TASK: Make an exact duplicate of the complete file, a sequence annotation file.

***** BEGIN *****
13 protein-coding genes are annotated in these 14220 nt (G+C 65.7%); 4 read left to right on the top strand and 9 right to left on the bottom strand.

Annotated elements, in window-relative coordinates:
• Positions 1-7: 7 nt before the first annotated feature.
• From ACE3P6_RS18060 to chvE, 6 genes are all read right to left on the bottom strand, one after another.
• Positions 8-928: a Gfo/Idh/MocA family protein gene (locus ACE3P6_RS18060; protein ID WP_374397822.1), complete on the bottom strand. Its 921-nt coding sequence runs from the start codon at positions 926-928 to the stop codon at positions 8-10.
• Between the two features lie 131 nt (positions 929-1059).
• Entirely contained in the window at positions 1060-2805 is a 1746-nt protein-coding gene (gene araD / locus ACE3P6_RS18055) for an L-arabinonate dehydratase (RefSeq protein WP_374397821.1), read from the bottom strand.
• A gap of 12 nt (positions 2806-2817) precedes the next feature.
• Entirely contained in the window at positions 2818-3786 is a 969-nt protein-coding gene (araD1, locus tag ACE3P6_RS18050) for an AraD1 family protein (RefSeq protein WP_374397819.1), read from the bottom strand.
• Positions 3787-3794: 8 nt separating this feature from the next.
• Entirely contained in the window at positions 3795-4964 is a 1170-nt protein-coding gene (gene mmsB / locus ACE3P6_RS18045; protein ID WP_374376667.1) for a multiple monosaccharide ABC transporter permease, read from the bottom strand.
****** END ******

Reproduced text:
13 protein-coding genes are annotated in these 14220 nt (G+C 65.7%); 4 read left to right on the top strand and 9 right to left on the bottom strand.

Annotated elements, in window-relative coordinates:
• Positions 1-7: 7 nt before the first annotated feature.
• From ACE3P6_RS18060 to chvE, 6 genes are all read right to left on the bottom strand, one after another.
• Positions 8-928: a Gfo/Idh/MocA family protein gene (locus ACE3P6_RS18060; protein ID WP_374397822.1), complete on the bottom strand. Its 921-nt coding sequence runs from the start codon at positions 926-928 to the stop codon at positions 8-10.
• Between the two features lie 131 nt (positions 929-1059).
• Entirely contained in the window at positions 1060-2805 is a 1746-nt protein-coding gene (gene araD / locus ACE3P6_RS18055) for an L-arabinonate dehydratase (RefSeq protein WP_374397821.1), read from the bottom strand.
• A gap of 12 nt (positions 2806-2817) precedes the next feature.
• Entirely contained in the window at positions 2818-3786 is a 969-nt protein-coding gene (araD1, locus tag ACE3P6_RS18050) for an AraD1 family protein (RefSeq protein WP_374397819.1), read from the bottom strand.
• Positions 3787-3794: 8 nt separating this feature from the next.
• Entirely contained in the window at positions 3795-4964 is a 1170-nt protein-coding gene (gene mmsB / locus ACE3P6_RS18045; protein ID WP_374376667.1) for a multiple monosaccharide ABC transporter permease, read from the bottom strand.